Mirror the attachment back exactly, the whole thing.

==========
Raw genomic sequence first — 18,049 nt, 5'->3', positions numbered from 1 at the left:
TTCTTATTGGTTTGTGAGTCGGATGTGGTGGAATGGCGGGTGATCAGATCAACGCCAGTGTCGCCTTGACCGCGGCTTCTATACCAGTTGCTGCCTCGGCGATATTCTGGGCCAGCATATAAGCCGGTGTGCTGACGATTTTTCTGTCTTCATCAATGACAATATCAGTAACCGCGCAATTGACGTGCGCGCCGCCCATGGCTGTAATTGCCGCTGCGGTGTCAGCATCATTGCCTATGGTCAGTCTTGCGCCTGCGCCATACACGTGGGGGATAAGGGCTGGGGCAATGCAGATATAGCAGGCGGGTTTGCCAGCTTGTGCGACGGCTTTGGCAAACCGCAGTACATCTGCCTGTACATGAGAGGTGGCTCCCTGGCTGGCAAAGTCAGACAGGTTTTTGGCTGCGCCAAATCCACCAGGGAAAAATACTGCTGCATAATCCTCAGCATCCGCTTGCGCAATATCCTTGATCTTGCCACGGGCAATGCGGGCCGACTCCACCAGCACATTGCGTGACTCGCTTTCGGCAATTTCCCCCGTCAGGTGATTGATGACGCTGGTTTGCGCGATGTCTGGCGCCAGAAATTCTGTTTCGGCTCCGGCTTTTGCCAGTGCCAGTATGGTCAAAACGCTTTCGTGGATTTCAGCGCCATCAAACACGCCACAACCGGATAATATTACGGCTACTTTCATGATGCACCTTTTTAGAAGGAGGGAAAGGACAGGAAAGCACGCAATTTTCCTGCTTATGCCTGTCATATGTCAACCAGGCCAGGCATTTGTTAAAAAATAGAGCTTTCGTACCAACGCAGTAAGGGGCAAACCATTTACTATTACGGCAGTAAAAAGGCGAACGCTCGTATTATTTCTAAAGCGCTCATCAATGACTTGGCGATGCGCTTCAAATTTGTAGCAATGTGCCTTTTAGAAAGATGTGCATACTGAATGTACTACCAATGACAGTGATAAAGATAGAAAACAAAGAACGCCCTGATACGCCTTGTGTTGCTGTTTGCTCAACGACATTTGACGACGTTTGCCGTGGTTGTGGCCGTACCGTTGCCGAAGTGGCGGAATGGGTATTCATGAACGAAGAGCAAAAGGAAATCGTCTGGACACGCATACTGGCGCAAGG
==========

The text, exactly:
Raw genomic sequence first — 18,049 nt, 5'->3', positions numbered from 1 at the left:
TTCTTATTGGTTTGTGAGTCGGATGTGGTGGAATGGCGGGTGATCAGATCAACGCCAGTGTCGCCTTGACCGCGGCTTCTATACCAGTTGCTGCCTCGGCGATATTCTGGGCCAGCATATAAGCCGGTGTGCTGACGATTTTTCTGTCTTCATCAATGACAATATCAGTAACCGCGCAATTGACGTGCGCGCCGCCCATGGCTGTAATTGCCGCTGCGGTGTCAGCATCATTGCCTATGGTCAGTCTTGCGCCTGCGCCATACACGTGGGGGATAAGGGCTGGGGCAATGCAGATATAGCAGGCGGGTTTGCCAGCTTGTGCGACGGCTTTGGCAAACCGCAGTACATCTGCCTGTACATGAGAGGTGGCTCCCTGGCTGGCAAAGTCAGACAGGTTTTTGGCTGCGCCAAATCCACCAGGGAAAAATACTGCTGCATAATCCTCAGCATCCGCTTGCGCAATATCCTTGATCTTGCCACGGGCAATGCGGGCCGACTCCACCAGCACATTGCGTGACTCGCTTTCGGCAATTTCCCCCGTCAGGTGATTGATGACGCTGGTTTGCGCGATGTCTGGCGCCAGAAATTCTGTTTCGGCTCCGGCTTTTGCCAGTGCCAGTATGGTCAAAACGCTTTCGTGGATTTCAGCGCCATCAAACACGCCACAACCGGATAATATTACGGCTACTTTCATGATGCACCTTTTTAGAAGGAGGGAAAGGACAGGAAAGCACGCAATTTTCCTGCTTATGCCTGTCATATGTCAACCAGGCCAGGCATTTGTTAAAAAATAGAGCTTTCGTACCAACGCAGTAAGGGGCAAACCATTTACTATTACGGCAGTAAAAAGGCGAACGCTCGTATTATTTCTAAAGCGCTCATCAATGACTTGGCGATGCGCTTCAAATTTGTAGCAATGTGCCTTTTAGAAAGATGTGCATACTGAATGTACTACCAATGACAGTGATAAAGATAGAAAACAAAGAACGCCCTGATACGCCTTGTGTTGCTGTTTGCTCAACGACATTTGACGACGTTTGCCGTGGTTGTGGCCGTACCGTTGCCGAAGTGGCGGAATGGGTATTCATGAACGAAGAGCAAAAGGAAATCGTCTGGACACGCATACTGGCGCAAGG